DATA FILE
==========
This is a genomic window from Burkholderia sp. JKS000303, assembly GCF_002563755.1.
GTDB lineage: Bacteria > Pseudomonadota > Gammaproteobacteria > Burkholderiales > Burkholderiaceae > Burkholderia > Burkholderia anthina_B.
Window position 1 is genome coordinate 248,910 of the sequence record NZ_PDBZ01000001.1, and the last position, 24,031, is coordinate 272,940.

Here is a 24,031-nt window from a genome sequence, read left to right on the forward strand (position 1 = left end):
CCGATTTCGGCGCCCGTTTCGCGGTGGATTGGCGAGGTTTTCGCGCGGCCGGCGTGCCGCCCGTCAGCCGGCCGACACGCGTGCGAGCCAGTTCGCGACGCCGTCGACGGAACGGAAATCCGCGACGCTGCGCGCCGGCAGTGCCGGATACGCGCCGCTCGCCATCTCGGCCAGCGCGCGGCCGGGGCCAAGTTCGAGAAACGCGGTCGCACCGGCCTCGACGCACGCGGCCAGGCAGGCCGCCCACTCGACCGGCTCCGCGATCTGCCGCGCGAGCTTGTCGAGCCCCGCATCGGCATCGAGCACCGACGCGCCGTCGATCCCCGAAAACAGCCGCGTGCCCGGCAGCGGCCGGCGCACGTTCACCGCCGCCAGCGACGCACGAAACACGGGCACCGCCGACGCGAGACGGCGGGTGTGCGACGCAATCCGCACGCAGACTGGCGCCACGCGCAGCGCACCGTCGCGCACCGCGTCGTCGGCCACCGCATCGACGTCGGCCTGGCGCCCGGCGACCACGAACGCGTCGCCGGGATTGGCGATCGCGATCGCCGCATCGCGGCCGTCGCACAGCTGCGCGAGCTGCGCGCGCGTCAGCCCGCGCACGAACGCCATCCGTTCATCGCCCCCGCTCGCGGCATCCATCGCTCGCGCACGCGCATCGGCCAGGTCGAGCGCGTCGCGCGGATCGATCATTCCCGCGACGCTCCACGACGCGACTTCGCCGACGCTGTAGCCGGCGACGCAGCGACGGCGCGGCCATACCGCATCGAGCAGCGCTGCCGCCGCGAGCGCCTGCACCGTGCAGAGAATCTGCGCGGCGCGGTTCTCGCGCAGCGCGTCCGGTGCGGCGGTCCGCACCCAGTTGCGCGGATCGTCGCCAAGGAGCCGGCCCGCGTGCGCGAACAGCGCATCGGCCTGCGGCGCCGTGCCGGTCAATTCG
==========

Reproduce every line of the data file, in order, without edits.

This is a genomic window from Burkholderia sp. JKS000303, assembly GCF_002563755.1.
GTDB lineage: Bacteria > Pseudomonadota > Gammaproteobacteria > Burkholderiales > Burkholderiaceae > Burkholderia > Burkholderia anthina_B.
Window position 1 is genome coordinate 248,910 of the sequence record NZ_PDBZ01000001.1, and the last position, 24,031, is coordinate 272,940.

Here is a 24,031-nt window from a genome sequence, read left to right on the forward strand (position 1 = left end):
CCGATTTCGGCGCCCGTTTCGCGGTGGATTGGCGAGGTTTTCGCGCGGCCGGCGTGCCGCCCGTCAGCCGGCCGACACGCGTGCGAGCCAGTTCGCGACGCCGTCGACGGAACGGAAATCCGCGACGCTGCGCGCCGGCAGTGCCGGATACGCGCCGCTCGCCATCTCGGCCAGCGCGCGGCCGGGGCCAAGTTCGAGAAACGCGGTCGCACCGGCCTCGACGCACGCGGCCAGGCAGGCCGCCCACTCGACCGGCTCCGCGATCTGCCGCGCGAGCTTGTCGAGCCCCGCATCGGCATCGAGCACCGACGCGCCGTCGATCCCCGAAAACAGCCGCGTGCCCGGCAGCGGCCGGCGCACGTTCACCGCCGCCAGCGACGCACGAAACACGGGCACCGCCGACGCGAGACGGCGGGTGTGCGACGCAATCCGCACGCAGACTGGCGCCACGCGCAGCGCACCGTCGCGCACCGCGTCGTCGGCCACCGCATCGACGTCGGCCTGGCGCCCGGCGACCACGAACGCGTCGCCGGGATTGGCGATCGCGATCGCCGCATCGCGGCCGTCGCACAGCTGCGCGAGCTGCGCGCGCGTCAGCCCGCGCACGAACGCCATCCGTTCATCGCCCCCGCTCGCGGCATCCATCGCTCGCGCACGCGCATCGGCCAGGTCGAGCGCGTCGCGCGGATCGATCATTCCCGCGACGCTCCACGACGCGACTTCGCCGACGCTGTAGCCGGCGACGCAGCGACGGCGCGGCCATACCGCATCGAGCAGCGCTGCCGCCGCGAGCGCCTGCACCGTGCAGAGAATCTGCGCGGCGCGGTTCTCGCGCAGCGCGTCCGGTGCGGCGGTCCGCACCCAGTTGCGCGGATCGTCGCCAAGGAGCCGGCCCGCGTGCGCGAACAGCGCATCGGCCTGCGGCGCCGTGCCGGTCAATTCG